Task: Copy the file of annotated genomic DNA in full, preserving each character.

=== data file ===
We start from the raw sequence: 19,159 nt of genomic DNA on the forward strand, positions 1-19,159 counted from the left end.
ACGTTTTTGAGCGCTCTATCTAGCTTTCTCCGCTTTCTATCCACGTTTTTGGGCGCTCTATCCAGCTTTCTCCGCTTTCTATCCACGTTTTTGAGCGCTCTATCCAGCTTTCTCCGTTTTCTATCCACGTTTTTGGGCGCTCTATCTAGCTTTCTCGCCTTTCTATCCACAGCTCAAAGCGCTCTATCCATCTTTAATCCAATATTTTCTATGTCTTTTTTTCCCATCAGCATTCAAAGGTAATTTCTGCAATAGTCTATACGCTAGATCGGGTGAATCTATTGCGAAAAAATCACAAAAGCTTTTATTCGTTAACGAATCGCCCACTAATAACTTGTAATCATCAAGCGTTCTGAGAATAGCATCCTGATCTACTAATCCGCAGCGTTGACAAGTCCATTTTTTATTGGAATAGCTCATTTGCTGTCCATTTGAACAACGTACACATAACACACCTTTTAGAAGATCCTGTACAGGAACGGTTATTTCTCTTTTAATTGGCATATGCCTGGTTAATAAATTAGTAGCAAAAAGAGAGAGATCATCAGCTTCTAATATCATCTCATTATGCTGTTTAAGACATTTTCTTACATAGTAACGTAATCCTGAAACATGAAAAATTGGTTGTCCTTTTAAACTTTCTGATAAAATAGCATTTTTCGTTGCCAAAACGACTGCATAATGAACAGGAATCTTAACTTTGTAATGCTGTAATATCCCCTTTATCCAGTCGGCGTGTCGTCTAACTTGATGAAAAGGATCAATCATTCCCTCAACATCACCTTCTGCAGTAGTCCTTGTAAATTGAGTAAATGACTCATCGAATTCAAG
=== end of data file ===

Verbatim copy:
We start from the raw sequence: 19,159 nt of genomic DNA on the forward strand, positions 1-19,159 counted from the left end.
ACGTTTTTGAGCGCTCTATCTAGCTTTCTCCGCTTTCTATCCACGTTTTTGGGCGCTCTATCCAGCTTTCTCCGCTTTCTATCCACGTTTTTGAGCGCTCTATCCAGCTTTCTCCGTTTTCTATCCACGTTTTTGGGCGCTCTATCTAGCTTTCTCGCCTTTCTATCCACAGCTCAAAGCGCTCTATCCATCTTTAATCCAATATTTTCTATGTCTTTTTTTCCCATCAGCATTCAAAGGTAATTTCTGCAATAGTCTATACGCTAGATCGGGTGAATCTATTGCGAAAAAATCACAAAAGCTTTTATTCGTTAACGAATCGCCCACTAATAACTTGTAATCATCAAGCGTTCTGAGAATAGCATCCTGATCTACTAATCCGCAGCGTTGACAAGTCCATTTTTTATTGGAATAGCTCATTTGCTGTCCATTTGAACAACGTACACATAACACACCTTTTAGAAGATCCTGTACAGGAACGGTTATTTCTCTTTTAATTGGCATATGCCTGGTTAATAAATTAGTAGCAAAAAGAGAGAGATCATCAGCTTCTAATATCATCTCATTATGCTGTTTAAGACATTTTCTTACATAGTAACGTAATCCTGAAACATGAAAAATTGGTTGTCCTTTTAAACTTTCTGATAAAATAGCATTTTTCGTTGCCAAAACGACTGCATAATGAACAGGAATCTTAACTTTGTAATGCTGTAATATCCCCTTTATCCAGTCGGCGTGTCGTCTAACTTGATGAAAAGGATCAATCATTCCCTCAACATCACCTTCTGCAGTAGTCCTTGTAAATTGAGTAAATGACTCATCGAATTCAAG